How a Selfie Changed
A transformative moment with Fr. Jon Sobrino, S.J.
By Kelsey Cheng, Junior at Loyola University Chicago
As a college student, I’ve taken my fair share of selfies.
Most of the images — from dinner with my roommates to a relaxing afternoon at the beach — document small moments in time with my friends. But one selfie captured the most transformative experience of my life thus far — meeting Father Jon Sobrino, S.J.
Before coming to Loyola University Chicago, I wouldn’t have been able to tell you who Father Sobrino was or why his telling of “la verdad” would serve as a constant source of inspiration to be a person with others.
In fact, I wouldn’t have been able to tell you who Father Sobrino was after I’d spent a year at Loyola. I wrote an essay for my Introduction to Christianity class about liberation theology, and don’t think I mentioned him once. To this day, I’m scared to look back at that paper and see how my unknowing-self tried exploring liberation theology. (I’m also sorry my professor had to read it.)
By last November, however, you couldn’t get me to stop talking about Father Sobrino, who was a featured guest during Loyola’s Ignatian Heritage Month. You also couldn’t get me to stop talking about my time at the Ignatian Family Teach-In for Justice, the upcoming Alternative Break Immersion trip, my plans to study abroad in El Salvador, and the Christian Life Community I hoped to join.
My first semester of college was not kind on my GPA. I was a biology major because I thought that was “practical.” What I inherently learned at the end of the semester was my passion could become practical when it fills me with joy.
So I decided to get a degree in something I loved — fine arts. I began studying visual communications and developed a deeper understanding of design principles, a connection to human nature, and a love for pantone colors.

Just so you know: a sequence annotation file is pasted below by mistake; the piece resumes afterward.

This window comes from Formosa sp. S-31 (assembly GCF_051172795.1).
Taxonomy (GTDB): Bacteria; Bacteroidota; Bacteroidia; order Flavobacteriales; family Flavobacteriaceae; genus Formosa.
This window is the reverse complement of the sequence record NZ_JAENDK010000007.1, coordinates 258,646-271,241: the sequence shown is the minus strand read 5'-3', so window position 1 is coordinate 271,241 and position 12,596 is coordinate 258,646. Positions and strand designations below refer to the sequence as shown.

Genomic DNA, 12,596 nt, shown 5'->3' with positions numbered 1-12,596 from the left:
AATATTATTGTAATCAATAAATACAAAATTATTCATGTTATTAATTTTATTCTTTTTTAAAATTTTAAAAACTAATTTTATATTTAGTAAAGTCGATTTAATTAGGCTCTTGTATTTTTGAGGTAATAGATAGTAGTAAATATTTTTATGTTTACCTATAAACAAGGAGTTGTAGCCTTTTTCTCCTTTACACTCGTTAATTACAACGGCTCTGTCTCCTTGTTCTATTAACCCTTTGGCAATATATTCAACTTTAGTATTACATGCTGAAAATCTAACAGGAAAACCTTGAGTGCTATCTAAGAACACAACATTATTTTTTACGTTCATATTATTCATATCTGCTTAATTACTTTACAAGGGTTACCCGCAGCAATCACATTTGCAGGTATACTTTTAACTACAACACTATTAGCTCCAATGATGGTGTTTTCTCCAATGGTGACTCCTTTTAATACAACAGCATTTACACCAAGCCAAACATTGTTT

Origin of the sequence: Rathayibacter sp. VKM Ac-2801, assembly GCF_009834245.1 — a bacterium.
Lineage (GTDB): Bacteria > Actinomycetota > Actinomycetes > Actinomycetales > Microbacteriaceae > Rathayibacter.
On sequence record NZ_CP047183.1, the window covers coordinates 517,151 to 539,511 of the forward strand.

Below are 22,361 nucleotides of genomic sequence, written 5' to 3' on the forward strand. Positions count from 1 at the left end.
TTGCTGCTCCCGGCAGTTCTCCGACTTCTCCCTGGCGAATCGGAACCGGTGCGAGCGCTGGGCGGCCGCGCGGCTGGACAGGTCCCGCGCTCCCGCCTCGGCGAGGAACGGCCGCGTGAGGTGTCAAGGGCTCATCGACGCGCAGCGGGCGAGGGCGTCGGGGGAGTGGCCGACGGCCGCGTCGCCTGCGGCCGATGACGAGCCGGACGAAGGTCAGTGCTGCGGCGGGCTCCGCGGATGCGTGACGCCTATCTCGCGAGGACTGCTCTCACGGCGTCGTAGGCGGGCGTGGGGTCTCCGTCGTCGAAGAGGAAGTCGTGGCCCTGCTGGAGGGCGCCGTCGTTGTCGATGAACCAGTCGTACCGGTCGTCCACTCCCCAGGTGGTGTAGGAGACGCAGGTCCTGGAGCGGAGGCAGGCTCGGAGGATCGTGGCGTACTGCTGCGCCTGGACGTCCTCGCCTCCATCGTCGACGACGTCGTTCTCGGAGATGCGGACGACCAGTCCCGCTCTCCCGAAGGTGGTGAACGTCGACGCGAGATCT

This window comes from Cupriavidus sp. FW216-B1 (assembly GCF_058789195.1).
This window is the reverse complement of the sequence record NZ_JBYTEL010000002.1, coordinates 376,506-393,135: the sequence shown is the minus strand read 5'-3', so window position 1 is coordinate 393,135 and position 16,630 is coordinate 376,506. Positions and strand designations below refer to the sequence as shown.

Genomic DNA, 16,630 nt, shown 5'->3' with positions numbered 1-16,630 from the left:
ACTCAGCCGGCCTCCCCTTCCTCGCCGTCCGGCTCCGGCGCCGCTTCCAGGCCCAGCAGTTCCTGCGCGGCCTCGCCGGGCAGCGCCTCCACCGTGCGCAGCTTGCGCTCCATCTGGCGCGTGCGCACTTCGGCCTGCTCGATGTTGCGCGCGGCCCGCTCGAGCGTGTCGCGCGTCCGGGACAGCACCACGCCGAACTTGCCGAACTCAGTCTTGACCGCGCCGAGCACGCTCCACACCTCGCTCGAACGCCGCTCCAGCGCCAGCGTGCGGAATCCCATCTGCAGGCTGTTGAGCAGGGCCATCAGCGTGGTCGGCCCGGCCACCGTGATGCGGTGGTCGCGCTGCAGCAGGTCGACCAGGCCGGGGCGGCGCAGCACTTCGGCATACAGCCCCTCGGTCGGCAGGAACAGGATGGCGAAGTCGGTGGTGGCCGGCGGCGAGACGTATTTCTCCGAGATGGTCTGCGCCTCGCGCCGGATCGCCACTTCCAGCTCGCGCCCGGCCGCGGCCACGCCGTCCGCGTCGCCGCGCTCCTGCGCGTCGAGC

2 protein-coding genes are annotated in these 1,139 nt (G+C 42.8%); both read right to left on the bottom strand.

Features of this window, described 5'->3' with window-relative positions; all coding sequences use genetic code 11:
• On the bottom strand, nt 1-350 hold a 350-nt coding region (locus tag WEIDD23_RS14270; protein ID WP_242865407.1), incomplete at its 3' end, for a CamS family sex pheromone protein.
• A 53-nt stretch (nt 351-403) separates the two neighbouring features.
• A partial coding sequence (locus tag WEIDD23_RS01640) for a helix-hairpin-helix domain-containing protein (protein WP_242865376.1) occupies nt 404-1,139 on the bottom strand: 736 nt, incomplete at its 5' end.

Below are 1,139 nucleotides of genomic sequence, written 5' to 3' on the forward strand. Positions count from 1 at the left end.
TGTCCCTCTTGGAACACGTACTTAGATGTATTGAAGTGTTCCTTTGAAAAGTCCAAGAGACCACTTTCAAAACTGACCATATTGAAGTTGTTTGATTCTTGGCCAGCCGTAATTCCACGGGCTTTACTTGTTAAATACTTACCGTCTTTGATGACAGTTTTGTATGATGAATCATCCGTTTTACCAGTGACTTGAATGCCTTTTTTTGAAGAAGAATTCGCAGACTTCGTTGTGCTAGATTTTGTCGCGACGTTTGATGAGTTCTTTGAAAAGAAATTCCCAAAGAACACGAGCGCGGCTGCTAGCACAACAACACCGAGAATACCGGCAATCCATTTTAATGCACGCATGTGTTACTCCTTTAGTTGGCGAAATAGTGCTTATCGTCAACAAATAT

But that didn’t work out either.
This go-around, I changed my major because I saw my potential to connect with people through conversations and stories, not graphic design. The Ignatian Family Teach-In for Justice, a three-day conference hosted by the Ignatian Solidarity Network in Washington, DC, introduced me to the concepts of consolations and desolations, pushing me beyond my comfort zone with faith. The conference also helped me understand the impact my Jesuit education unknowingly had on me — and led me to discover my passion for connecting with people in a creative manner.
I’m currently studying advertising and public relations with minors in Latin American studies and studio art. I can attribute the discovery of the disciplines I’m studying to the Jesuit education I am receiving.
We all have a story to tell, a story to be heard, and a story that is not yet finished, but my aspirations of a career in public relations give me the potential to do all of the above.
This fall, I will be leading a Christian Life Community on campus, and in the spring, I will be studying abroad in El Salvador. These two things, among many other co-curricular involvements, are key moments in my Loyola experience.
While the selfie with Father Sobrino is a fun way to showcase a transformative moment, it truly is the time when I appreciated the value of a Jesuit education. And for this, I am eternally and unbelievably blessed.
Kelsey Cheng is a junior at Loyola University Chicago.